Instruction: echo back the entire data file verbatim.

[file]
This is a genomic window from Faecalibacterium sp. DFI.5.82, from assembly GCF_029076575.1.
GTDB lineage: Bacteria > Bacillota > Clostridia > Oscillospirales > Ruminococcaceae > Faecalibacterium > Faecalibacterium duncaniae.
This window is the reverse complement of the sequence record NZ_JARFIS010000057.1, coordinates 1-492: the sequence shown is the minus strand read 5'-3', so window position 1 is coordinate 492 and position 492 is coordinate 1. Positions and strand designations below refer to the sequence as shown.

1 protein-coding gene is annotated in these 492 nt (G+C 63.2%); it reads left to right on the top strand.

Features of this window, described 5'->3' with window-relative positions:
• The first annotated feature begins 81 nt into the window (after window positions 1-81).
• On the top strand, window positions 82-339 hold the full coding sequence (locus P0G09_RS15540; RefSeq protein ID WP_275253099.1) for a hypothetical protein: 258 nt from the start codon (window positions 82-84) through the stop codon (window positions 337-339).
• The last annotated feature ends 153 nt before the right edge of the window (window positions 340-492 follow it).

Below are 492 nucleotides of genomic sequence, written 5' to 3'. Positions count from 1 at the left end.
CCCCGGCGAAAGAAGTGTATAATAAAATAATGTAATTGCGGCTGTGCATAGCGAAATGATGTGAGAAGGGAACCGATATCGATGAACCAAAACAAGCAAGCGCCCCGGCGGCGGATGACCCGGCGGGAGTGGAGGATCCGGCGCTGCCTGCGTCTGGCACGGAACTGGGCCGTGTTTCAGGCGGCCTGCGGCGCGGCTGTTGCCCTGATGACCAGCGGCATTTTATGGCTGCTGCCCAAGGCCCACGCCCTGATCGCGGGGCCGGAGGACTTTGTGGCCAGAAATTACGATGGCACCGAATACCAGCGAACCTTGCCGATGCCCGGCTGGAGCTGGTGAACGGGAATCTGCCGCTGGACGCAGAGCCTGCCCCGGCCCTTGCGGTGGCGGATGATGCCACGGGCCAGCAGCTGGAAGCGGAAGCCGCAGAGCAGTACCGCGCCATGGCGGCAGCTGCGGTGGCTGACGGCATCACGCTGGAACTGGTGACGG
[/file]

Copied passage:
This is a genomic window from Faecalibacterium sp. DFI.5.82, from assembly GCF_029076575.1.
GTDB lineage: Bacteria > Bacillota > Clostridia > Oscillospirales > Ruminococcaceae > Faecalibacterium > Faecalibacterium duncaniae.
This window is the reverse complement of the sequence record NZ_JARFIS010000057.1, coordinates 1-492: the sequence shown is the minus strand read 5'-3', so window position 1 is coordinate 492 and position 492 is coordinate 1. Positions and strand designations below refer to the sequence as shown.

1 protein-coding gene is annotated in these 492 nt (G+C 63.2%); it reads left to right on the top strand.

Features of this window, described 5'->3' with window-relative positions:
• The first annotated feature begins 81 nt into the window (after window positions 1-81).
• On the top strand, window positions 82-339 hold the full coding sequence (locus P0G09_RS15540; RefSeq protein ID WP_275253099.1) for a hypothetical protein: 258 nt from the start codon (window positions 82-84) through the stop codon (window positions 337-339).
• The last annotated feature ends 153 nt before the right edge of the window (window positions 340-492 follow it).

Below are 492 nucleotides of genomic sequence, written 5' to 3'. Positions count from 1 at the left end.
CCCCGGCGAAAGAAGTGTATAATAAAATAATGTAATTGCGGCTGTGCATAGCGAAATGATGTGAGAAGGGAACCGATATCGATGAACCAAAACAAGCAAGCGCCCCGGCGGCGGATGACCCGGCGGGAGTGGAGGATCCGGCGCTGCCTGCGTCTGGCACGGAACTGGGCCGTGTTTCAGGCGGCCTGCGGCGCGGCTGTTGCCCTGATGACCAGCGGCATTTTATGGCTGCTGCCCAAGGCCCACGCCCTGATCGCGGGGCCGGAGGACTTTGTGGCCAGAAATTACGATGGCACCGAATACCAGCGAACCTTGCCGATGCCCGGCTGGAGCTGGTGAACGGGAATCTGCCGCTGGACGCAGAGCCTGCCCCGGCCCTTGCGGTGGCGGATGATGCCACGGGCCAGCAGCTGGAAGCGGAAGCCGCAGAGCAGTACCGCGCCATGGCGGCAGCTGCGGTGGCTGACGGCATCACGCTGGAACTGGTGACGG